Based on the data and subsequent findings, the task force has released its recommendations for various strategic initiatives regarding food distribution; prevention and response programs; food pantries; the student emergency fund; and housing and institutional policies. To view the task force report and recommendations, please visit the Student Affairs site.

The task force has begun work with Starfish, the academic advising tools selected by Penn State to integrate with LionPATH, as way to participate in the #RealCollege Survey, an effort of The Hope Center for College, Community and Justice to track the lived experiences of today’s students outside of classroom instruction. Penn State’s existing license for the Starfish Enterprise Success Platform includes the ability to assess student food and housing insecurity at scale and to target outreach that is specific to each campus.

The group also is working with Swipe Out Hunger, a national non-profit organization, committed to ending college student hunger, similar to Penn State’s Turn the Tables that was piloted in spring 2019. The task force is additionally focused on more long-term, permanent solutions. The group, via its subcommittees, will explore initiatives including, but not limited to: expanding wholesale food purchasing programs across the Commonwealth; providing perishable and refrigerated items where possible to support food pantries; and leveraging a food notification app at smaller campuses to make students aware of surplus or excess food from events or meetings, which also will reduce food waste.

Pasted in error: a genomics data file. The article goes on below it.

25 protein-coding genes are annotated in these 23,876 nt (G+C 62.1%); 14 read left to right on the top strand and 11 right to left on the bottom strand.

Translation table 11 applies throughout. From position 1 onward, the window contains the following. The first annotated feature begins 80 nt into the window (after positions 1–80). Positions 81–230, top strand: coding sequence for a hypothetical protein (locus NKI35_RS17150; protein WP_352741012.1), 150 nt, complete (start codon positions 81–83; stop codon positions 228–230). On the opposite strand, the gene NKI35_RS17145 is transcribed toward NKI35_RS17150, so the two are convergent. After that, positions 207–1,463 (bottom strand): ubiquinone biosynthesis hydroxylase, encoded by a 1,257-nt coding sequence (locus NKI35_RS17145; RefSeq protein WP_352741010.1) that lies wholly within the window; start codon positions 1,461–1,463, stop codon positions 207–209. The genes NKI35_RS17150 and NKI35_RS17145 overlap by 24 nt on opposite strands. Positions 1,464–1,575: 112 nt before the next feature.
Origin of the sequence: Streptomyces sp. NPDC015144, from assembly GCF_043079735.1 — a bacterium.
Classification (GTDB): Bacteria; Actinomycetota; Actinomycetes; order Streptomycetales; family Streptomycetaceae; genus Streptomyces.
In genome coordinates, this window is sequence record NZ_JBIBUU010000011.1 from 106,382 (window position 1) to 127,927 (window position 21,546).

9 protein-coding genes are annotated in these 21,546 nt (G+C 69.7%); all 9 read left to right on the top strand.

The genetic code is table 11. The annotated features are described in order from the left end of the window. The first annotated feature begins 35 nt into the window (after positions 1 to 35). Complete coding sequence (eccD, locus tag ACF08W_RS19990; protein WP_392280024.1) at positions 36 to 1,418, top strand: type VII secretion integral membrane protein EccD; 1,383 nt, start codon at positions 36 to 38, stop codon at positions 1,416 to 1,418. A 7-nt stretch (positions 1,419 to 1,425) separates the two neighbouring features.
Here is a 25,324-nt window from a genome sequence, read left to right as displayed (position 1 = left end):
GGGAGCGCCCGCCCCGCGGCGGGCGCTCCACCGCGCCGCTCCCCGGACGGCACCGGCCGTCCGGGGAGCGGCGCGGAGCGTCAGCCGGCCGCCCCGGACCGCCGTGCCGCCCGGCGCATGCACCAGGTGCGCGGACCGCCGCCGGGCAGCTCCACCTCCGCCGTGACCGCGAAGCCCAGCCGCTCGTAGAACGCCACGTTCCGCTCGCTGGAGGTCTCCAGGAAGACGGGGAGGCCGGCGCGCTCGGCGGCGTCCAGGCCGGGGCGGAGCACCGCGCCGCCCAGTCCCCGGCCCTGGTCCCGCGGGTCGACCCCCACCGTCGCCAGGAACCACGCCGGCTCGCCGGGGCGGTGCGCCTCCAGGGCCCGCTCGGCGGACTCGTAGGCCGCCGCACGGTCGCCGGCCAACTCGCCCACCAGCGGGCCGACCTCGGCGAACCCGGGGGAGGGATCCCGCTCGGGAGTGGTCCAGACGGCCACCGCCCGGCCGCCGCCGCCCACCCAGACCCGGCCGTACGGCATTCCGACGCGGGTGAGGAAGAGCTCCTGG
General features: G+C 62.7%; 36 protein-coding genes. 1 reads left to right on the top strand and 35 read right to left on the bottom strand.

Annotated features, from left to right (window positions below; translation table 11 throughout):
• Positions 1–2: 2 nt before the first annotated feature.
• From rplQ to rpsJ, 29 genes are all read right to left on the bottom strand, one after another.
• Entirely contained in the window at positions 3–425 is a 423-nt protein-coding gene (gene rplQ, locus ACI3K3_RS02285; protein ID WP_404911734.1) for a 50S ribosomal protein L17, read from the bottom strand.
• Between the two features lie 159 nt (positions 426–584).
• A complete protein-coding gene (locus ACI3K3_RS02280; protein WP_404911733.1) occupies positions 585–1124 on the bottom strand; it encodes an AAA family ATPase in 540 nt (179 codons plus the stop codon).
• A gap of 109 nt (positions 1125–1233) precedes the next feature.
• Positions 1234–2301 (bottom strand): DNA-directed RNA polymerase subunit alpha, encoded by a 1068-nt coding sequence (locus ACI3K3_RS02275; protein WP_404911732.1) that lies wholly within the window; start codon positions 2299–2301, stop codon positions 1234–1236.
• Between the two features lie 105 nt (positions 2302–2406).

To lessen housing insecurity, the task force also is exploring the creation of housing scholarships, emergency housing options, and break housing for summer and holidays.

“Students who are experiencing these insecurities don’t always feel comfortable telling us about their situation,” said Sara Thorndike, senior vice president for Finance and Business. “We want students to know they don’t need to struggle in silence. We are here to be part of the solution. Not having a safe place to sleep or going hungry isn’t something that any of our students should have to experience. We want our efforts to identify housing and food resources to help students at all of our campuses so they can focus on their studies instead of worrying how their basic needs will be met.”

Another critical aspect of the task force’s recommendations includes sustainable funding for various student-centered programs such as the Lion’s Pantry at University Park and other similar initiatives on Commonwealth campuses, and the Student Emergency Fund, which is in place to assist students with financial issues. The group will work to identify institutional resources to support its recommendations and to create a robust fundraising campaign to augment institutional resources. Additionally, the task force aims to review and revise University policies to support food and housing security, as well as partner with the Penn State’s office of Governmental and Community Relations to advocate at the state and federal level.

As Penn State continues to work to alleviate food and housing insecurities, there are additional resources to support students such as the Student Care and Advocacy Office, the Student Insurance Advocatethe Sokolov-Miller Family Financial and Life Skills Center and Counseling and Psychological Services.  

Last Updated March 23, 2021